Tuesday, March 9, 2021

Hank Aaron, American baseball and civil rights hero, 1934-2021

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For many Americans of the past century, there was perhaps no greater measure of individual achievement than baseball legend Babe Ruth’s career record of 714 home runs. On a spring night in 1974, Hank Aaron surpassed that mark – and dealt a heavy blow to civil rights in the United States.

Aaron was an African-American man born in the isolated South at a time when black people were not allowed to play Major League Baseball. As he neared Ruth’s record in an all-white sport, Aaron was subjected to death threats and racist abuse so vicious that he said it “cut a piece of my heart” . When he hit his 715th homerun in the home stadium of his Atlanta Braves, Aaron made more than sporting history.

On the TV show the game April 8, 1974, Vin Scully advertiser said, “What a wonderful time for baseball. What a wonderful time for Atlanta and the state of Georgia. What a wonderful time for the country and the world. Black man receives standing ovation in the Deep South for breaking the all-time baseball idol record.

Henry Louis “Hank” Aaron passed away on Friday at the age of 86, and is remembered both as one of the greatest players in the sport known as the “American pastime” and as a hero of the struggle for civil rights in the United States.

“America has lost an extraordinary soul” Stacey Abrams, wrote the Georgian political leader on Twitter. “On the pitch, he brought the power + the goal. In the community, Hank Aaron has invested in progress, in people and in dreams.

“His monumental accomplishments as a player were only surpassed by his dignity and integrity as a person,” said Rob Manfred, the MLB commissioner who described his friendship with Aaron as “one of the most great honors of my life ”.

Hank Aaron ended his career with 755 home runs, a record that spanned more than three decades © Newscom

Aaron began his baseball career in the Negro Separated Leagues in the early 1950s before joining the majors. A versatile star, his hallmark was consistency – in 23 seasons, he hit 755 home runs, a record that would last more than three decades, according to the Baseball Hall of Fame, where he was inducted in 1982.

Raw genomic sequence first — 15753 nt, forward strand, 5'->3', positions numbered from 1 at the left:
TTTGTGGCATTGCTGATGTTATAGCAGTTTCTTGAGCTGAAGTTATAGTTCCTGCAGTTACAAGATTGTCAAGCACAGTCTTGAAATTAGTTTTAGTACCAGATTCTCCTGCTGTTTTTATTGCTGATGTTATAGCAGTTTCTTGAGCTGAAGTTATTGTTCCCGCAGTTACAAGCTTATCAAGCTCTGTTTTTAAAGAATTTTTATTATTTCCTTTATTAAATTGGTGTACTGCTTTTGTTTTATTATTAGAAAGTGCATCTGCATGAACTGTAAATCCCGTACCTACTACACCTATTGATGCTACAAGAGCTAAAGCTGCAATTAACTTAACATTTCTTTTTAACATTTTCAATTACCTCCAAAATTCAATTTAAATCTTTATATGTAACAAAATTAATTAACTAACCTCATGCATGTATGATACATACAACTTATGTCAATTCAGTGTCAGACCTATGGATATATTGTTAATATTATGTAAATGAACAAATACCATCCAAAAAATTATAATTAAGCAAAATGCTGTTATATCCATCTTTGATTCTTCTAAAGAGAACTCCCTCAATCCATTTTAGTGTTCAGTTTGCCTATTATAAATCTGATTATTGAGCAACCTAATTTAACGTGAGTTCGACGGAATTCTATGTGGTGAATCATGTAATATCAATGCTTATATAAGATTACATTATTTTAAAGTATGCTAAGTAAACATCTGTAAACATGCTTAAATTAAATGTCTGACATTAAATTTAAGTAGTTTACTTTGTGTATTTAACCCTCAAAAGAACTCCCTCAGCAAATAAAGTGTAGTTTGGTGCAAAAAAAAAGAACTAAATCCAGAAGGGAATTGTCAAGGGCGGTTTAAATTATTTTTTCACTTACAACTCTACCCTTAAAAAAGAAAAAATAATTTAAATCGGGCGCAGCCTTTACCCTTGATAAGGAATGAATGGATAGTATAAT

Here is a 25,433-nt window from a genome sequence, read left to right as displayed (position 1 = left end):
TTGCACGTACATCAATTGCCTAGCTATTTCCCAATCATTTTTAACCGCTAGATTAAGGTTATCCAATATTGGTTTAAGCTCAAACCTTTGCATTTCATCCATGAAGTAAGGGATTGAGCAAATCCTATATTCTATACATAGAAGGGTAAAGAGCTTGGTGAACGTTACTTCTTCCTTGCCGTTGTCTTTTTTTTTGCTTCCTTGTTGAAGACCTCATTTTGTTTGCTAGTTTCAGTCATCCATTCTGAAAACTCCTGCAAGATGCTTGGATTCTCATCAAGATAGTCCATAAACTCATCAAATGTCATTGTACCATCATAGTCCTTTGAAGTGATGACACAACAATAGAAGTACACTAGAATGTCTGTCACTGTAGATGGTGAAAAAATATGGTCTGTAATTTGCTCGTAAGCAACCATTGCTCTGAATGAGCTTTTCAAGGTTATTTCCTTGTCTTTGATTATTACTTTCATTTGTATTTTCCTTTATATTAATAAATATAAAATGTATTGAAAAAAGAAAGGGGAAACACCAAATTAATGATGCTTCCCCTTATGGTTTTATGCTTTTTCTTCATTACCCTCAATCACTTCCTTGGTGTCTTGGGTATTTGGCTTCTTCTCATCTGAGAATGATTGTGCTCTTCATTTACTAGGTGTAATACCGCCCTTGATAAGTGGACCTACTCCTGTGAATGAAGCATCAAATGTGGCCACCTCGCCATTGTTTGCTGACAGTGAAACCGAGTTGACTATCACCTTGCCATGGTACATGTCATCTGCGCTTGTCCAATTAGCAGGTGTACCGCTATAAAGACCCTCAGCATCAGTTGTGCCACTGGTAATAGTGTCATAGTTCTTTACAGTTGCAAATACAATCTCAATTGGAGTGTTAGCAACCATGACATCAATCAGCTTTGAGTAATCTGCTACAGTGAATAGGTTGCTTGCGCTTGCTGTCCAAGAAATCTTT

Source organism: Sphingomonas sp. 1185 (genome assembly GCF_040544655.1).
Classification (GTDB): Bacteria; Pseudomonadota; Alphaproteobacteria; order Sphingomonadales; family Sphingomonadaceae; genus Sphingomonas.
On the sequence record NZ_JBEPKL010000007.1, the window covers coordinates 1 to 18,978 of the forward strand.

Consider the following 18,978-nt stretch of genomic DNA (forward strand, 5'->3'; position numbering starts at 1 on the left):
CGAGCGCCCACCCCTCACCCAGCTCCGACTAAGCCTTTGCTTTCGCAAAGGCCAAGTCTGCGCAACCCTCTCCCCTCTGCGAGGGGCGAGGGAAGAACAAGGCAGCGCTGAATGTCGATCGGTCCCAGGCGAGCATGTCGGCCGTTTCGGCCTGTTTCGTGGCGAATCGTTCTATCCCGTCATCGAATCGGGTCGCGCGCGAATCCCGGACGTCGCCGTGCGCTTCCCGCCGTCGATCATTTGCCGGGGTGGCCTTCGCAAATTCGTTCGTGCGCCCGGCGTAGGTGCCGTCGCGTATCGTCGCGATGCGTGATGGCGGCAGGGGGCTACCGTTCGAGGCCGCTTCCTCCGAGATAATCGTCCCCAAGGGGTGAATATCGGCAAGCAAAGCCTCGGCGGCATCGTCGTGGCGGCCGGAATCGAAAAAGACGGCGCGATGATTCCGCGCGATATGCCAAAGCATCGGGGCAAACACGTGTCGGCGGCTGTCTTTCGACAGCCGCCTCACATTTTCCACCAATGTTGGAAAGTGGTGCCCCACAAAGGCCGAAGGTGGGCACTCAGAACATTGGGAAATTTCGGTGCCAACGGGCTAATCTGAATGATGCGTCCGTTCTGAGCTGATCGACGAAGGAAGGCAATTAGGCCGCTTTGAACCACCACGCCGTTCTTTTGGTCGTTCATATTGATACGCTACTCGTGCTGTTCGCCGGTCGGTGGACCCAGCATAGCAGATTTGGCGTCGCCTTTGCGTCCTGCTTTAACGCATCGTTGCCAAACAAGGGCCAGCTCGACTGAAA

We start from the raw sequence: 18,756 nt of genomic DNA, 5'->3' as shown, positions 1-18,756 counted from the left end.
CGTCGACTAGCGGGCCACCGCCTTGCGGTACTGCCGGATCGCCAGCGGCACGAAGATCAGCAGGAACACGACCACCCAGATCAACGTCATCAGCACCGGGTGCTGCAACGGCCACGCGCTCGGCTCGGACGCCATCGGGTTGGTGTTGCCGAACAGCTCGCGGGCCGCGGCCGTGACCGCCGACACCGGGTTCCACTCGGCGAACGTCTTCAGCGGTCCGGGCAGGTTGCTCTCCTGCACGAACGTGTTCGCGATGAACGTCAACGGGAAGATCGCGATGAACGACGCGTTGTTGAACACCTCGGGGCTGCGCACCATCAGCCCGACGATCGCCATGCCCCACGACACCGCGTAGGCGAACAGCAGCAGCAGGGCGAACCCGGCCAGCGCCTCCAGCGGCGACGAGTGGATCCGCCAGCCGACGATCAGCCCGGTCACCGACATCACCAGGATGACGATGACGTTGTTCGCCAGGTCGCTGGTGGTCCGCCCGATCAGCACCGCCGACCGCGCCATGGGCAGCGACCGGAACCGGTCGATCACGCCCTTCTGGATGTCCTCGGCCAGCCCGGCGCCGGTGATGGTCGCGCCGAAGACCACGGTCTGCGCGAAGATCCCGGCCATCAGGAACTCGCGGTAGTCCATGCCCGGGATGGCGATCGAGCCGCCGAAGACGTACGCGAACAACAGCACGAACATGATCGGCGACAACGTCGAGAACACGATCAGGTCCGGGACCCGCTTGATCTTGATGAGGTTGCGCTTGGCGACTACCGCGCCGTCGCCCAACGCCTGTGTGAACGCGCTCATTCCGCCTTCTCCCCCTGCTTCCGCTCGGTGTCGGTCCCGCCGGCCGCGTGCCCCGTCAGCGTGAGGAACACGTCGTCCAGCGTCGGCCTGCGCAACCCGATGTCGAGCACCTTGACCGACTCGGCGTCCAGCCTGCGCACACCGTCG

It was his methodical research into Ruth’s case that made Aaron a civil rights icon. He received a torrent of hate mail from detractors who threatened to kill him if he outperformed the New York Yankees slugger.

This experience stuck with Aaron well into his retirement. In 2014 he said USA today that he recited from memory the threats he had received “to remind me that we are not so far from the time when I was chasing the record. If you think about it, you are wrong.

Born one of the eight children a boilermaker’s assistant and tavern owner in Mobile, Alabama, Aaron was inspired to get into baseball after listening to a speech by Jackie Robinson, who in 1947 became the black MLB player .

Aaron joined the Indianapolis Clowns from the Negro Leagues in 1952 before making his major league debut with the Milwaukee Braves two years later. They won the World Series in 1957, and Aaron remained with the franchise throughout his move to Atlanta before finally retiring with the Milwaukee Brewers in 1976, two seasons after breaking the home run record.

Despite all his success, Aaron has often been overshadowed over the course of his career by more flamboyant stars who have performed in bigger cities – like Mickey Mantle of the New York Yankees and Willie Mays of the New York and San Francisco Giants.

After his playing days, Aaron became one of the first black executives in MLB front offices, working for the Atlanta Braves. He also served on the president’s circle of the NAACP Foundation, the philanthropic arm of America’s leading civil rights organization.

Boxer Muhammad Ali said once that Aaron was “the one man I idolized more than I”.

In an interview in 1995 with the Hartford Courant To promote a documentary about his career, Aaron reflected on the importance of his home run record and why dethroning Ruth upset so many of his contemporaries.

“I kinda screwed up a bit,” he said. “I wasn’t the glamorous big boy. . . from New York. So my file, the hate mail I received was not so much [a reaction] at the threat of what I was doing was the threat that I was black and that I wasn’t a New York player either.

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